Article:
House Majority Leader Gerald McCormick has dropped an effort to change state law so that future legislators would be prohibited from dealing in cigarette tax stamps as Rep. Joe Armstrong is accused of doing.
Armstrong, D-Knoxville, faces trial in August on federal tax evasion charges stemming from what the indictment says was a profit of about $500,000 from cigarette tax stamp transactions in 2007. After reading reports of the indictment, McCormick, R-Chattanooga, said he was surprised that the transaction itself was legal and introduced HB1440 — also sponsored by Senate Majority Leader Mark Norris — to make it illegal.
But McCormick said he had encountered concerns with the legislation on several fronts and ultimately decided to drop the push for passage. Officially, he took it “off notice” last week in the House Agriculture Subcommittee, which has now closed for the 2016 session.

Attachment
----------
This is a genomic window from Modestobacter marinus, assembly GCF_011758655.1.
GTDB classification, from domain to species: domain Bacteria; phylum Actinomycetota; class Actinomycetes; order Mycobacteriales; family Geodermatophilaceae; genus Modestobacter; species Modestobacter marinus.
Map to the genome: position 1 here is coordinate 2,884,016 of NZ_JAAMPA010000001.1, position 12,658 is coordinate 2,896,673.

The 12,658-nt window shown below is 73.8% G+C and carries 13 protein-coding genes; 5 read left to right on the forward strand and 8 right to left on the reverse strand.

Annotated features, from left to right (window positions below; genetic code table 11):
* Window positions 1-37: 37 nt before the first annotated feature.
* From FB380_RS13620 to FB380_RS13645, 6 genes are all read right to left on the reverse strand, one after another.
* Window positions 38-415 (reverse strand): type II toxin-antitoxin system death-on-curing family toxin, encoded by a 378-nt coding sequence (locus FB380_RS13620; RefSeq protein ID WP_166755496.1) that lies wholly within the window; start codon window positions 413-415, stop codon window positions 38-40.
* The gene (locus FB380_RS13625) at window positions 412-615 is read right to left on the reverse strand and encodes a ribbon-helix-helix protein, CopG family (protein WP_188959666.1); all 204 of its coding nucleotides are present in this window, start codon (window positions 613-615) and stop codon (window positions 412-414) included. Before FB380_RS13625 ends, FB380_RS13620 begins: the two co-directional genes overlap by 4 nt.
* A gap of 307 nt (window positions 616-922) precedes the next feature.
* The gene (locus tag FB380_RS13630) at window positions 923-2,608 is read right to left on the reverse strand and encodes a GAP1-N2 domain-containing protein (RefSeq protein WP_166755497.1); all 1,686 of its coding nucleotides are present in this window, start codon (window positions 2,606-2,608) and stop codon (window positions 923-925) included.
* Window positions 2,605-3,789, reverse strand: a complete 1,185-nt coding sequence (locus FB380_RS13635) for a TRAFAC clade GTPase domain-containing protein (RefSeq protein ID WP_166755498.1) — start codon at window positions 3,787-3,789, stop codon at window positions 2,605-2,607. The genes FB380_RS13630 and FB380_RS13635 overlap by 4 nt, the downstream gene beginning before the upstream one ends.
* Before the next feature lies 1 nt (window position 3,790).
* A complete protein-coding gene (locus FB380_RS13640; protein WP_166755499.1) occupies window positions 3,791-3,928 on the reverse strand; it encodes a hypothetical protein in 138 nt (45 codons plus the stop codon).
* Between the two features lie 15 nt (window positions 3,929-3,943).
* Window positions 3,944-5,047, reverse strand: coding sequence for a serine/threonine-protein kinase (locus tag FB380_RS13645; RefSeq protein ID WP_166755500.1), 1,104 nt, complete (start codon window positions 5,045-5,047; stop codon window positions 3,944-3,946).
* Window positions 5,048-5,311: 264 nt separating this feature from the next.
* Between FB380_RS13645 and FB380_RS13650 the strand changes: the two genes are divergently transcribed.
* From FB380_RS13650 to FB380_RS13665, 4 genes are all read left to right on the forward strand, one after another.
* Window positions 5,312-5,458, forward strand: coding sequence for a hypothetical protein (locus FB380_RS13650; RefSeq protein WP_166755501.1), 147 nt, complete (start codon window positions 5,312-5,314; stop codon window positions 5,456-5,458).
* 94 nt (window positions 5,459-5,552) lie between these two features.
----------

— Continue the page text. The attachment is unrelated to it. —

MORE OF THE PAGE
The majority leader said, however, that he still intends to take up the issue — though probably not until next year — by seeking a change in House rules governing legislator behavior.
Armstrong allegedly collaborated with a tobacco wholesaler to buy Tennessee cigarette tax stamps in 2007 before a tax increase — that Armstrong supported — was imposed. When the tax increase was enacted, the tax stamps were sold at a profit.
As drafted, McCormick’s bill would require a tobacco wholesaler, in the case of a future cigarette tax increase, to promptly pay the extra tax on any stamps the dealer is holding at the time the tax increase occurs.
McCormick said in an interview that the state Department of Revenue initially proposed revising the bill in a way that would have increased state revenue and “I didn’t like that.”
Further, McCormick said he realized that a “little guy who sells cigarettes in his business” would logically try to buy tax stamps in advance if he knew the tax was going up.
“If somebody wants to do something crooked, why make other people suffer?” he asked. “That’s not fair.”
He considered an amendment to make the law apply only to legislators, McCormick said, but lawyers told him that it might violate the state and federal constitutions to apply such a law to only one group of residents. Thus, he said, a change in the House rules appears to be a better procedure.
Current rules arguably could be interpreted to prohibit a lawmaker from such dealings, he said, but a change is needed to “make that clear.